Deciding to stop using drugs or drinking alcohol is difficult for many people. Remaining sober requires daily hard work, commitment, complete self-honesty, and diligent self-care–and these major changes can feel terrifying to people. Others may not want to admit to themselves or their loved ones that they are struggling with addiction. They fear the societal stigmas attached to addiction and choose to suffer alone rather than being labeled or judged. Still others fear sobriety because they believe life will be boring without drugs or alcohol or that they will have trouble meeting people and socializing without substances.
Many myths about getting sober thrive in society. We’ve chosen four of those myths to debunk below. Misinformation should never stop someone from getting the help they need.
Myth #1 – Addiction is a Choice
If you believe addiction is a choice, you are putting yourself at risk for relapse. The implication of this myth is that people who suffer from drug or alcohol addiction lack self-control or discipline. That if they wanted to stop using drugs or drinking alcohol, they could.
The truth is that addiction is a complex brain disease. It is chronic, debilitating, and over time, will change the person’s brain so that it becomes dependent on the substance to function. Addiction disrupts areas in the brain responsible for motivation, learning, reward, memory, and judgment.
Myth #2 – You Cannot Be Around Alcohol When You Are Sober
The myth that once you get sober, you have to stay away from all places that serve alcohol and people who use alcohol is a very common one. People falsely believe they cannot go to parties or bars where alcohol is available. Some people believe that they cannot be friends with a person who drinks alcohol.
The truth is that in early recovery, proximity to alcohol can be a relapse trigger. However, as the person progresses in sobriety, they gain more self-awareness and knowledge. They become more able to discern whether a person or situation will put their sobriety at risk. Over time, most people in recovery from a substance use disorder can attend weddings, parties, and other social events where alcohol is available and still feel comfortable and safe.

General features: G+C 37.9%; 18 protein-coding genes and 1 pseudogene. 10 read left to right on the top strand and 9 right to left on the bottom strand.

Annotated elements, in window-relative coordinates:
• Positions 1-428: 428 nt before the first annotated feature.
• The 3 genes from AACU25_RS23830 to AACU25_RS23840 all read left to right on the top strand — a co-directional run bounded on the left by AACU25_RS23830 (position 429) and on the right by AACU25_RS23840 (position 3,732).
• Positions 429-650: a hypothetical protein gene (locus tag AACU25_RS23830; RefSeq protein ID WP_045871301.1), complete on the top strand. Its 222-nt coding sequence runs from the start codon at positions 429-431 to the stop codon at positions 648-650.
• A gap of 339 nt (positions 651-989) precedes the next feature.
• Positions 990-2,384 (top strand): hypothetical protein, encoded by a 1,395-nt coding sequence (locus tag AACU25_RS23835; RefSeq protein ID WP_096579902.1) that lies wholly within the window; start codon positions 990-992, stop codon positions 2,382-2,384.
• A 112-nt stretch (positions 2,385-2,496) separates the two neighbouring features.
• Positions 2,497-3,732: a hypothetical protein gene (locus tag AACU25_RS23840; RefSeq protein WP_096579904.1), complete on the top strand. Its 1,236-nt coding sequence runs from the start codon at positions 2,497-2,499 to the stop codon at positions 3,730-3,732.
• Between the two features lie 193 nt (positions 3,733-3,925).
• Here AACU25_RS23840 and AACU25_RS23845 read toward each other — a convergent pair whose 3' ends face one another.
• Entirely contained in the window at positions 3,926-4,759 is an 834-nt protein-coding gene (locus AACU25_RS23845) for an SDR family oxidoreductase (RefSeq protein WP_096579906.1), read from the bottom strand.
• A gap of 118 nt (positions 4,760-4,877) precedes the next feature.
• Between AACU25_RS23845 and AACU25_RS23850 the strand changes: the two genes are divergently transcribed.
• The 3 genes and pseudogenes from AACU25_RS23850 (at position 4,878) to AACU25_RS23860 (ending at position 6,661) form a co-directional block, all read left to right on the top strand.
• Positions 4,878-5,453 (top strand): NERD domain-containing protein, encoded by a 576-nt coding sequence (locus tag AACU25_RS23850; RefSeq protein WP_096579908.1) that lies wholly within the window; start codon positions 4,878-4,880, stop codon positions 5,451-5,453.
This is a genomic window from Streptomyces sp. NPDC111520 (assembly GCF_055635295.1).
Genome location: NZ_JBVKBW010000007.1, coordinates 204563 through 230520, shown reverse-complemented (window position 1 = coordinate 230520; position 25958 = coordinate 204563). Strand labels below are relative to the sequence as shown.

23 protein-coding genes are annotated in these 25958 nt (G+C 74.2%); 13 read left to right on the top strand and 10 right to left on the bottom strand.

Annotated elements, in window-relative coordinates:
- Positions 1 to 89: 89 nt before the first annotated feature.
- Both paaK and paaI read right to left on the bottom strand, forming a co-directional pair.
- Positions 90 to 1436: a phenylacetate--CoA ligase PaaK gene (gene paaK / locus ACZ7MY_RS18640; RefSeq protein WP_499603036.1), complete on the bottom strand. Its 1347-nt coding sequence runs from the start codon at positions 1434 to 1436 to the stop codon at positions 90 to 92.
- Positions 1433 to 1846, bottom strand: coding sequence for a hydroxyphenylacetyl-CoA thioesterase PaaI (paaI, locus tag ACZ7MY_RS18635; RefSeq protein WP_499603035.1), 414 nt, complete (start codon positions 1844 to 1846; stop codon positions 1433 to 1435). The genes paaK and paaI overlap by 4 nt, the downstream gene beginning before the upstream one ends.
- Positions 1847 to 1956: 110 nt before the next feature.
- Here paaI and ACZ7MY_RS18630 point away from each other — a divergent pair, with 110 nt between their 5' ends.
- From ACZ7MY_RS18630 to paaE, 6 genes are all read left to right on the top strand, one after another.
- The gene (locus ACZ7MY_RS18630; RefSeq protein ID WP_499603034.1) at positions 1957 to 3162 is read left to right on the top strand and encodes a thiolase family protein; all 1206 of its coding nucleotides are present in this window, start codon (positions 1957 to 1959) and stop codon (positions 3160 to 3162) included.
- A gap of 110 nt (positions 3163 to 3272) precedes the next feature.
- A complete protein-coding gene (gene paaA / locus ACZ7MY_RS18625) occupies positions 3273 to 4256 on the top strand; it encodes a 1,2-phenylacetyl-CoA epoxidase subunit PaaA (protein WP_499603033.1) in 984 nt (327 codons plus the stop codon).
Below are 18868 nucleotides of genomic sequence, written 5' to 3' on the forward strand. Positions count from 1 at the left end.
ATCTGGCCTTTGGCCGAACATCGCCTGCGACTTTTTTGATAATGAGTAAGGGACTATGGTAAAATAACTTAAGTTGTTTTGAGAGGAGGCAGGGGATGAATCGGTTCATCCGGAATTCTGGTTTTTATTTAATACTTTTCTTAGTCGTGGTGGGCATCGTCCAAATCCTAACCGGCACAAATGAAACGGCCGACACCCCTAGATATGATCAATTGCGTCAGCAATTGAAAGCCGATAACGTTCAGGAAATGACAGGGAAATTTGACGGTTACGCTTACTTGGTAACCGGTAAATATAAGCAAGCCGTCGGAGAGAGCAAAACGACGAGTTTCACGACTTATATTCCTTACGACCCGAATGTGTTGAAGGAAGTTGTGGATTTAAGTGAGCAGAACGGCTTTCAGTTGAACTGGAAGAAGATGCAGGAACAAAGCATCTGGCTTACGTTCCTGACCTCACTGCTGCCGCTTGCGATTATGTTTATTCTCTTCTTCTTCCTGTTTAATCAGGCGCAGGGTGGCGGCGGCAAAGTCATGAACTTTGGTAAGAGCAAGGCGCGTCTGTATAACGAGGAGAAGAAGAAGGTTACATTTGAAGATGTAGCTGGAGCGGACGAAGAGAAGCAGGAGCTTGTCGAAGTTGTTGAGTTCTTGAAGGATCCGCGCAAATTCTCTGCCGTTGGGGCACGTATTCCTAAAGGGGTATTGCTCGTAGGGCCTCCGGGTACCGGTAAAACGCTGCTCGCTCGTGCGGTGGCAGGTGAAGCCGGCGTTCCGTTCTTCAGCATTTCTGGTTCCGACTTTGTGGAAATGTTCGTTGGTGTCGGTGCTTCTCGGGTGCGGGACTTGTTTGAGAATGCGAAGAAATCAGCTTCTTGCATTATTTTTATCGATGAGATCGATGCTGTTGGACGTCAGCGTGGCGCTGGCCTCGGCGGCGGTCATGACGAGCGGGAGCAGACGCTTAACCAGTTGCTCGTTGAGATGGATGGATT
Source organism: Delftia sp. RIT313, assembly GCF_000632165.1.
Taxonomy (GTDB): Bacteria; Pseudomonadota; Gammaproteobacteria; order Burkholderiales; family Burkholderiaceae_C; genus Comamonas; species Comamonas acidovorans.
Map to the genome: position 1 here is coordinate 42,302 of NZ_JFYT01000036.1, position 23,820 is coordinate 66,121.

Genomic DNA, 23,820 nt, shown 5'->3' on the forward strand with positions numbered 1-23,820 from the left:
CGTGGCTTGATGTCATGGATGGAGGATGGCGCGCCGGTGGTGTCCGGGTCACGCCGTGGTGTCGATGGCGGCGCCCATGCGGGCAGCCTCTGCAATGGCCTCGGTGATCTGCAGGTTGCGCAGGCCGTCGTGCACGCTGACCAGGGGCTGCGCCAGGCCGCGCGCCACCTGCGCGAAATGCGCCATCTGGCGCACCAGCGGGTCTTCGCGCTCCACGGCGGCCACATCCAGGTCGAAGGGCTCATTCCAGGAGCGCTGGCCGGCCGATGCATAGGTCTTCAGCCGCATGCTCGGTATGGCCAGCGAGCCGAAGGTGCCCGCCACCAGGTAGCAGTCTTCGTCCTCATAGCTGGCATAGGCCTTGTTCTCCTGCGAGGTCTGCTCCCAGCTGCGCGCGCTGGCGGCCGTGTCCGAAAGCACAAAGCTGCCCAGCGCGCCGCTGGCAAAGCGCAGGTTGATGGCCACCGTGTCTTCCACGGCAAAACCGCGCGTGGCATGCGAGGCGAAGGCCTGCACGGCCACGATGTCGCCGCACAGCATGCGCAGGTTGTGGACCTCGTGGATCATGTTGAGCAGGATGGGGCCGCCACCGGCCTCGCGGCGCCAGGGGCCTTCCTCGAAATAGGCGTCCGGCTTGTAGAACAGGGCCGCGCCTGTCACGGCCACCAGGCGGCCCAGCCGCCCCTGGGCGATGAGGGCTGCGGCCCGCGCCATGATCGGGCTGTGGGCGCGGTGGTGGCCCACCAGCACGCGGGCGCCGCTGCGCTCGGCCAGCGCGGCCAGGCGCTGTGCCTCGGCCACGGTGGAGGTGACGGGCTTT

Myth #3 – Sober Life Is Boring
Many people struggling with addiction believe that if they get sober their lives will be boring.
The truth is that sobriety allows people to live happier and more fulfilling lives. Many people in recovery find they no longer get pleasurable feelings from drugs or alcohol. They find they do not need to be high to enjoy life. With greater health and clarity, they are able to go back to doing things they enjoyed before addiction took over their life. They live a fuller and happier life without being weighed down by the effects of drugs or alcohol.
Myth #4 – You Can Still Use Other Substances That You Did Not Have a Problem with Before
This myth is extremely dangerous and usually results in the individual relapsing with their drug of choice after drinking alcohol or using a different type of drug.
The truth is that addiction does not discriminate based on the type of drug used. For example, a person in recovery from an addiction to opioid painkillers cannot safely drink alcohol. That’s because addiction involves more than the excessive use of drugs or alcohol. It stems from underlying issues that need to be addressed, and there may also be genetic factors involved. Most people with a drug or alcohol addiction will become addicted to any substance as long as it helps them forget the feelings they want to avoid.
You Are Not Alone
Anyone can become addicted to alcohol or drugs. If you or a loved one needs help with a substance use disorder, please reach out. At English Mountain Recovery, located in the serene mountains of Sevierville in Eastern Tennessee, we help you overcome your addiction and live a healthy, sober life. Take the first step on the path to recovery, and contact us today.
About the Author:
Terry Hurley is a retired educational professional and freelance writer with more than fifty years of experience. A former reading specialist and learning center director, Terry loved her years working with children in the educational field. She has written extensively for print and online publications specializing in education and health issues. For the last six years, her writing focus has been on addiction and mental health issues.